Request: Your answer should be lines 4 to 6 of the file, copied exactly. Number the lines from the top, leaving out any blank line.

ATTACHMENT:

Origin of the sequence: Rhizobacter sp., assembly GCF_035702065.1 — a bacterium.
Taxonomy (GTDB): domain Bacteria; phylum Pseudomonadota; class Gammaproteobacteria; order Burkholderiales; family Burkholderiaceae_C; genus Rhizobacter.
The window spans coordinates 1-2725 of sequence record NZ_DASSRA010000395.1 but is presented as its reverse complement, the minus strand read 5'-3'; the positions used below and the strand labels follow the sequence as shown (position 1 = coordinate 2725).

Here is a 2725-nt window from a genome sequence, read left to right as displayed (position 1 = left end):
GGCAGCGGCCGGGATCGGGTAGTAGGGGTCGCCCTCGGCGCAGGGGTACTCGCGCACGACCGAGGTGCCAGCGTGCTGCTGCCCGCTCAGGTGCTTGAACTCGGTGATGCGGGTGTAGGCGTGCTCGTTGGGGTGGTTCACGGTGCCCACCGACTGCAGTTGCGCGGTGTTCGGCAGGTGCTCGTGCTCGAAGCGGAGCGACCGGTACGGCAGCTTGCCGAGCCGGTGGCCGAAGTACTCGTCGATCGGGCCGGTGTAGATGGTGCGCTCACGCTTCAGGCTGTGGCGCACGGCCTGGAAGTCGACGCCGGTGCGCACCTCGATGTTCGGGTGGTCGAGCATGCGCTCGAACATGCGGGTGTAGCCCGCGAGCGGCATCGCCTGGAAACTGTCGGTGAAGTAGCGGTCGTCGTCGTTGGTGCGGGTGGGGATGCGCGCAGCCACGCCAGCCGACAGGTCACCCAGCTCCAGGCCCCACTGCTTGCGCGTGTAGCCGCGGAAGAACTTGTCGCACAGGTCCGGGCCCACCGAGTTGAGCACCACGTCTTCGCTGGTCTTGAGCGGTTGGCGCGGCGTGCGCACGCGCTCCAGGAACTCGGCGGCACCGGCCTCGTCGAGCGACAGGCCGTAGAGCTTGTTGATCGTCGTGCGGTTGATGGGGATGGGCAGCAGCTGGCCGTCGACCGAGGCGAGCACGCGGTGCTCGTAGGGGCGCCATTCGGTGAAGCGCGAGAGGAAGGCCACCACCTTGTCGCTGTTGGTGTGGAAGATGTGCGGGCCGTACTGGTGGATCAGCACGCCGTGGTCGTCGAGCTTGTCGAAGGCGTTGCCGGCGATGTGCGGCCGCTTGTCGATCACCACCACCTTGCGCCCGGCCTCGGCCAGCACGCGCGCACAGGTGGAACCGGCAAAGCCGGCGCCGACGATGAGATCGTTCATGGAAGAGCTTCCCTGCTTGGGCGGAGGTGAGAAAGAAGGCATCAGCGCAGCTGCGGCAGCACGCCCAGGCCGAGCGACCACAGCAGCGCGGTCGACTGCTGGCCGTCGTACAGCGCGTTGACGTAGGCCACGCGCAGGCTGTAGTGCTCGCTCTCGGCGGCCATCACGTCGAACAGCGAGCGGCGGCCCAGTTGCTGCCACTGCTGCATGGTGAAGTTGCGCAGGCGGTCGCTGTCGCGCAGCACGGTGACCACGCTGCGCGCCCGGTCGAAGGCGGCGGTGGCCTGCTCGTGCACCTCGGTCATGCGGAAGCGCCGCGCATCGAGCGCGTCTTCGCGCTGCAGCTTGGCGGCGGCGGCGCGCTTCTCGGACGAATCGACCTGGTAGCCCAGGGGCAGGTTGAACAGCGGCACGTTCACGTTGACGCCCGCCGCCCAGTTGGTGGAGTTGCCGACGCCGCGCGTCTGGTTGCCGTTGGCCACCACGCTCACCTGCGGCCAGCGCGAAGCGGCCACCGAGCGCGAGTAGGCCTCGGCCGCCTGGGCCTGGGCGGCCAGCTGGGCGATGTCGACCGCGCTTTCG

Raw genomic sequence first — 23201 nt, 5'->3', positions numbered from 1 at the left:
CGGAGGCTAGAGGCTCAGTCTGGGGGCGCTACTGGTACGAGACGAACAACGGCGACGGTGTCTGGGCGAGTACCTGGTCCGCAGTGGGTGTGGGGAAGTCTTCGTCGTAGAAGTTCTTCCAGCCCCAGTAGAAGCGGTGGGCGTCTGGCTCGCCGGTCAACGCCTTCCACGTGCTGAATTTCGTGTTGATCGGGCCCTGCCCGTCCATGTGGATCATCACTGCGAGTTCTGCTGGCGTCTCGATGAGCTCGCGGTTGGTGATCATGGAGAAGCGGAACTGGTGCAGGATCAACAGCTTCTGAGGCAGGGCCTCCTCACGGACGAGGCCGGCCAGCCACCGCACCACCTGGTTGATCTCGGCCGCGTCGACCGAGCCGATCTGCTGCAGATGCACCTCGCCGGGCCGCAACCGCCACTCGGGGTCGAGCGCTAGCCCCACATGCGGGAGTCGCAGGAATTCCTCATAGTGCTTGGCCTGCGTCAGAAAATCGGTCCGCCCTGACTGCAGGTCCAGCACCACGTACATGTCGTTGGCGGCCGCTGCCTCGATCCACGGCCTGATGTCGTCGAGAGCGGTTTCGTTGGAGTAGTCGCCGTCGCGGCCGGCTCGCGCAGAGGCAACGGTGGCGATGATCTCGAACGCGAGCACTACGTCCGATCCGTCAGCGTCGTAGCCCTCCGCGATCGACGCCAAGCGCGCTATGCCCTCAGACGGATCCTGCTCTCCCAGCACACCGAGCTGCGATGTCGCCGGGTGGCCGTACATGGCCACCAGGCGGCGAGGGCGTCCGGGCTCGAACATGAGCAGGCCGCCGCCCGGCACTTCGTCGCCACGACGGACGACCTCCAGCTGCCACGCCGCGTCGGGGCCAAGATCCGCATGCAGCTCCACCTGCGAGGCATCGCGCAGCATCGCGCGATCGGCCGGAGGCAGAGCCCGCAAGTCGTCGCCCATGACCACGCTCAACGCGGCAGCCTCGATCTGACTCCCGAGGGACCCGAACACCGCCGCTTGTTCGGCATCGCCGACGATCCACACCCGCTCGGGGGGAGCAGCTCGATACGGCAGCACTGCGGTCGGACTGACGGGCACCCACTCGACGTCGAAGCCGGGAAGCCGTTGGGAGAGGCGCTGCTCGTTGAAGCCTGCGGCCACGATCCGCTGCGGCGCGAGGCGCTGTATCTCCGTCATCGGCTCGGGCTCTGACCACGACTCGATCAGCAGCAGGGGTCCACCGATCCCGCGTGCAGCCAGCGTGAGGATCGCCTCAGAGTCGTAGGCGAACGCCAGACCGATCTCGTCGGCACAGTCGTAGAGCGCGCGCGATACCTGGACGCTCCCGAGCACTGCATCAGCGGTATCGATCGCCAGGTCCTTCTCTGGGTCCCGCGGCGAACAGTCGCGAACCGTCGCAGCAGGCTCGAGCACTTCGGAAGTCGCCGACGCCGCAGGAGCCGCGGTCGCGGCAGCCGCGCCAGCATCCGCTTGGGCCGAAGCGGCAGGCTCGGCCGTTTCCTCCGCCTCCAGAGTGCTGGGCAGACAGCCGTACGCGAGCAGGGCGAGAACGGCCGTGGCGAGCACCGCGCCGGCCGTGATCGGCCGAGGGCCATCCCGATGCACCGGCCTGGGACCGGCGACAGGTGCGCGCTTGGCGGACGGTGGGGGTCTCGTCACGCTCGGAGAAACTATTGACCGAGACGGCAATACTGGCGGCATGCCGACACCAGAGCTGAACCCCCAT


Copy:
Here is a 2725-nt window from a genome sequence, read left to right as displayed (position 1 = left end):
GGCAGCGGCCGGGATCGGGTAGTAGGGGTCGCCCTCGGCGCAGGGGTACTCGCGCACGACCGAGGTGCCAGCGTGCTGCTGCCCGCTCAGGTGCTTGAACTCGGTGATGCGGGTGTAGGCGTGCTCGTTGGGGTGGTTCACGGTGCCCACCGACTGCAGTTGCGCGGTGTTCGGCAGGTGCTCGTGCTCGAAGCGGAGCGACCGGTACGGCAGCTTGCCGAGCCGGTGGCCGAAGTACTCGTCGATCGGGCCGGTGTAGATGGTGCGCTCACGCTTCAGGCTGTGGCGCACGGCCTGGAAGTCGACGCCGGTGCGCACCTCGATGTTCGGGTGGTCGAGCATGCGCTCGAACATGCGGGTGTAGCCCGCGAGCGGCATCGCCTGGAAACTGTCGGTGAAGTAGCGGTCGTCGTCGTTGGTGCGGGTGGGGATGCGCGCAGCCACGCCAGCCGACAGGTCACCCAGCTCCAGGCCCCACTGCTTGCGCGTGTAGCCGCGGAAGAACTTGTCGCACAGGTCCGGGCCCACCGAGTTGAGCACCACGTCTTCGCTGGTCTTGAGCGGTTGGCGCGGCGTGCGCACGCGCTCCAGGAACTCGGCGGCACCGGCCTCGTCGAGCGACAGGCCGTAGAGCTTGTTGATCGTCGTGCGGTTGATGGGGATGGGCAGCAGCTGGCCGTCGACCGAGGCGAGCACGCGGTGCTCGTAGGGGCGCCATTCGGTGAAGCGCGAGAGGAAGGCCACCACCTTGTCGCTGTTGGTGTGGAAGATGTGCGGGCCGTACTGGTGGATCAGCACGCCGTGGTCGTCGAGCTTGTCGAAGGCGTTGCCGGCGATGTGCGGCCGCTTGTCGATCACCACCACCTTGCGCCCGGCCTCGGCCAGCACGCGCGCACAGGTGGAACCGGCAAAGCCGGCGCCGACGATGAGATCGTTCATGGAAGAGCTTCCCTGCTTGGGCGGAGGTGAGAAAGAAGGCATCAGCGCAGCTGCGGCAGCACGCCCAGGCCGAGCGACCACAGCAGCGCGGTCGACTGCTGGCCGTCGTACAGCGCGTTGACGTAGGCCACGCGCAGGCTGTAGTGCTCGCTCTCGGCGGCCATCACGTCGAACAGCGAGCGGCGGCCCAGTTGCTGCCACTGCTGCATGGTGAAGTTGCGCAGGCGGTCGCTGTCGCGCAGCACGGTGACCACGCTGCGCGCCCGGTCGAAGGCGGCGGTGGCCTGCTCGTGCACCTCGGTCATGCGGAAGCGCCGCGCATCGAGCGCGTCTTCGCGCTGCAGCTTGGCGGCGGCGGCGCGCTTCTCGGACGAATCGACCTGGTAGCCCAGGGGCAGGTTGAACAGCGGCACGTTCACGTTGACGCCCGCCGCCCAGTTGGTGGAGTTGCCGACGCCGCGCGTCTGGTTGCCGTTGGCCACCACGCTCACCTGCGGCCAGCGCGAAGCGGCCACCGAGCGCGAGTAGGCCTCGGCCGCCTGGGCCTGGGCGGCCAGCTGGGCGATGTCGACCGCGCTTTCG

Raw genomic sequence first — 23201 nt, 5'->3', positions numbered from 1 at the left: